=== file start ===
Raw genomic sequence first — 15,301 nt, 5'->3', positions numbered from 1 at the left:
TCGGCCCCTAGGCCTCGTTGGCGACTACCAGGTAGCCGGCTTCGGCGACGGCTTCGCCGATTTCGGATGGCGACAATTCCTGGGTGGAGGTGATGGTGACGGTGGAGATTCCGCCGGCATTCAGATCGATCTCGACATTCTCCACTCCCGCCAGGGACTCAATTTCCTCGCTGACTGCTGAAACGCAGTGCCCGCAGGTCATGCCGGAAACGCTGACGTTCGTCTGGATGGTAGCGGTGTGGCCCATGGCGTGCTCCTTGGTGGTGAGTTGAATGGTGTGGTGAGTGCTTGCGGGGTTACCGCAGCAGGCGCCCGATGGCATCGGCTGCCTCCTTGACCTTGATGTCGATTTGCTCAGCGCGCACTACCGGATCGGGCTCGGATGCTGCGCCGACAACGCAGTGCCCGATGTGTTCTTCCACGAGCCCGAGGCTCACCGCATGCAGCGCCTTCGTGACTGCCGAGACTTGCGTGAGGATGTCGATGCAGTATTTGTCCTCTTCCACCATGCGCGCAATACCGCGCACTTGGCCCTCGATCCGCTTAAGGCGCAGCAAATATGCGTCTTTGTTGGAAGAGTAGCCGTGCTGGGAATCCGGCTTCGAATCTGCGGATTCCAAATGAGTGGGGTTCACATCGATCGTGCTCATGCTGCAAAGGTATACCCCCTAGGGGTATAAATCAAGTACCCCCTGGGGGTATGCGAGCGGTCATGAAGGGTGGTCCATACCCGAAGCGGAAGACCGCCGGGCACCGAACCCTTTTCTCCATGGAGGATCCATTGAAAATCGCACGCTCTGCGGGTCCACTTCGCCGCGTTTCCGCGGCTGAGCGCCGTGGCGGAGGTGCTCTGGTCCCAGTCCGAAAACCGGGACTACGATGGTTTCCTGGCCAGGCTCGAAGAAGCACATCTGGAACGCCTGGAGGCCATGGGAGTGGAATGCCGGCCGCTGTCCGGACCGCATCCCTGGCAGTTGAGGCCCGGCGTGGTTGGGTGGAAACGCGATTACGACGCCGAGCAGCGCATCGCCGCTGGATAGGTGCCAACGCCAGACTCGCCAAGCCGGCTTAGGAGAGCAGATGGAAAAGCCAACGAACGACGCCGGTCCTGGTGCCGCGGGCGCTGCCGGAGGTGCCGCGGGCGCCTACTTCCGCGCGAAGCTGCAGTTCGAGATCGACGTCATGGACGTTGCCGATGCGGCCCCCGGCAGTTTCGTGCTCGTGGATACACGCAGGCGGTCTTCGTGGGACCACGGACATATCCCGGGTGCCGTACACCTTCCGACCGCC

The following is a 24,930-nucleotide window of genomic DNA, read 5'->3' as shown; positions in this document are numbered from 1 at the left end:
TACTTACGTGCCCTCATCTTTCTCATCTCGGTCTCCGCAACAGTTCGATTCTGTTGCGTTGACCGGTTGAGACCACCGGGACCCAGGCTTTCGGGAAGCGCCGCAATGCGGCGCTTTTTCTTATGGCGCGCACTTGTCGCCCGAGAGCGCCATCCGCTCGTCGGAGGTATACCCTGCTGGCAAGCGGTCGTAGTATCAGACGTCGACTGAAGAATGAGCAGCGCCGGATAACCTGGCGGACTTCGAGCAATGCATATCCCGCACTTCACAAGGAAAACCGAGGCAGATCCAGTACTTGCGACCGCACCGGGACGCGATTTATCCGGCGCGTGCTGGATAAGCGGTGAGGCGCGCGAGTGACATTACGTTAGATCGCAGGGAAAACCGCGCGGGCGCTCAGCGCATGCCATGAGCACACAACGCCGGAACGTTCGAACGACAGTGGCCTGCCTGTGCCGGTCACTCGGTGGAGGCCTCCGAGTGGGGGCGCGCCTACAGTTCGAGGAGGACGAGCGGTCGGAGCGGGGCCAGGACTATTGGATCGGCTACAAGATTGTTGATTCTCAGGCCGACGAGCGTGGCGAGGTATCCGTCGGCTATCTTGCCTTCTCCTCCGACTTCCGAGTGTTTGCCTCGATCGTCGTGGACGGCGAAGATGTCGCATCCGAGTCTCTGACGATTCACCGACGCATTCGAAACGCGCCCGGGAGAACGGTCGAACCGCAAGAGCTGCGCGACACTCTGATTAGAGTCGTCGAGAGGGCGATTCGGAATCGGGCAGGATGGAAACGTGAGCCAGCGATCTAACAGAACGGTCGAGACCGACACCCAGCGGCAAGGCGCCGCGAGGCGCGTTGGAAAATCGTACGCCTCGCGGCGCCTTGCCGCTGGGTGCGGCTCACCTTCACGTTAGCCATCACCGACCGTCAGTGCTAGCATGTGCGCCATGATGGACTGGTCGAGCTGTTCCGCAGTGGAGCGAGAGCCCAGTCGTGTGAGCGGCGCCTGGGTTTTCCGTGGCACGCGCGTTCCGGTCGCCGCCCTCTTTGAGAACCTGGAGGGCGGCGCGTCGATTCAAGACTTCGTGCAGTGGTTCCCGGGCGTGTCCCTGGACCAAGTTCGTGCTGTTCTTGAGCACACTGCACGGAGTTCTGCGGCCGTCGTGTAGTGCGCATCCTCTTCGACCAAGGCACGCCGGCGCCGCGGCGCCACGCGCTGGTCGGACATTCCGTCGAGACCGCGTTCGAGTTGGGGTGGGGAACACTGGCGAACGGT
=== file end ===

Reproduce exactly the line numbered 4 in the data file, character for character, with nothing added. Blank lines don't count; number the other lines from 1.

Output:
TACTTACGTGCCCTCATCTTTCTCATCTCGGTCTCCGCAACAGTTCGATTCTGTTGCGTTGACCGGTTGAGACCACCGGGACCCAGGCTTTCGGGAAGCGCCGCAATGCGGCGCTTTTTCTTATGGCGCGCACTTGTCGCCCGAGAGCGCCATCCGCTCGTCGGAGGTATACCCTGCTGGCAAGCGGTCGTAGTATCAGACGTCGACTGAAGAATGAGCAGCGCCGGATAACCTGGCGGACTTCGAGCAATGCATATCCCGCACTTCACAAGGAAAACCGAGGCAGATCCAGTACTTGCGACCGCACCGGGACGCGATTTATCCGGCGCGTGCTGGATAAGCGGTGAGGCGCGCGAGTGACATTACGTTAGATCGCAGGGAAAACCGCGCGGGCGCTCAGCGCATGCCATGAGCACACAACGCCGGAACGTTCGAACGACAGTGGCCTGCCTGTGCCGGTCACTCGGTGGAGGCCTCCGAGTGGGGGCGCGCCTACAGTTCGAGGAGGACGAGCGGTCGGAGCGGGGCCAGGACTATTGGATCGGCTACAAGATTGTTGATTCTCAGGCCGACGAGCGTGGCGAGGTATCCGTCGGCTATCTTGCCTTCTCCTCCGACTTCCGAGTGTTTGCCTCGATCGTCGTGGACGGCGAAGATGTCGCATCCGAGTCTCTGACGATTCACCGACGCATTCGAAACGCGCCCGGGAGAACGGTCGAACCGCAAGAGCTGCGCGACACTCTGATTAGAGTCGTCGAGAGGGCGATTCGGAATCGGGCAGGATGGAAACGTGAGCCAGCGATCTAACAGAACGGTCGAGACCGACACCCAGCGGCAAGGCGCCGCGAGGCGCGTTGGAAAATCGTACGCCTCGCGGCGCCTTGCCGCTGGGTGCGGCTCACCTTCACGTTAGCCATCACCGACCGTCAGTGCTAGCATGTGCGCCATGATGGACTGGTCGAGCTGTTCCGCAGTGGAGCGAGAGCCCAGTCGTGTGAGCGGCGCCTGGGTTTTCCGTGGCACGCGCGTTCCGGTCGCCGCCCTCTTTGAGAACCTGGAGGGCGGCGCGTCGATTCAAGACTTCGTGCAGTGGTTCCCGGGCGTGTCCCTGGACCAAGTTCGTGCTGTTCTTGAGCACACTGCACGGAGTTCTGCGGCCGTCGTGTAGTGCGCATCCTCTTCGACCAAGGCACGCCGGCGCCGCGGCGCCACGCGCTGGTCGGACATTCCGTCGAGACCGCGTTCGAGTTGGGGTGGGGAACACTGGCGAACGGT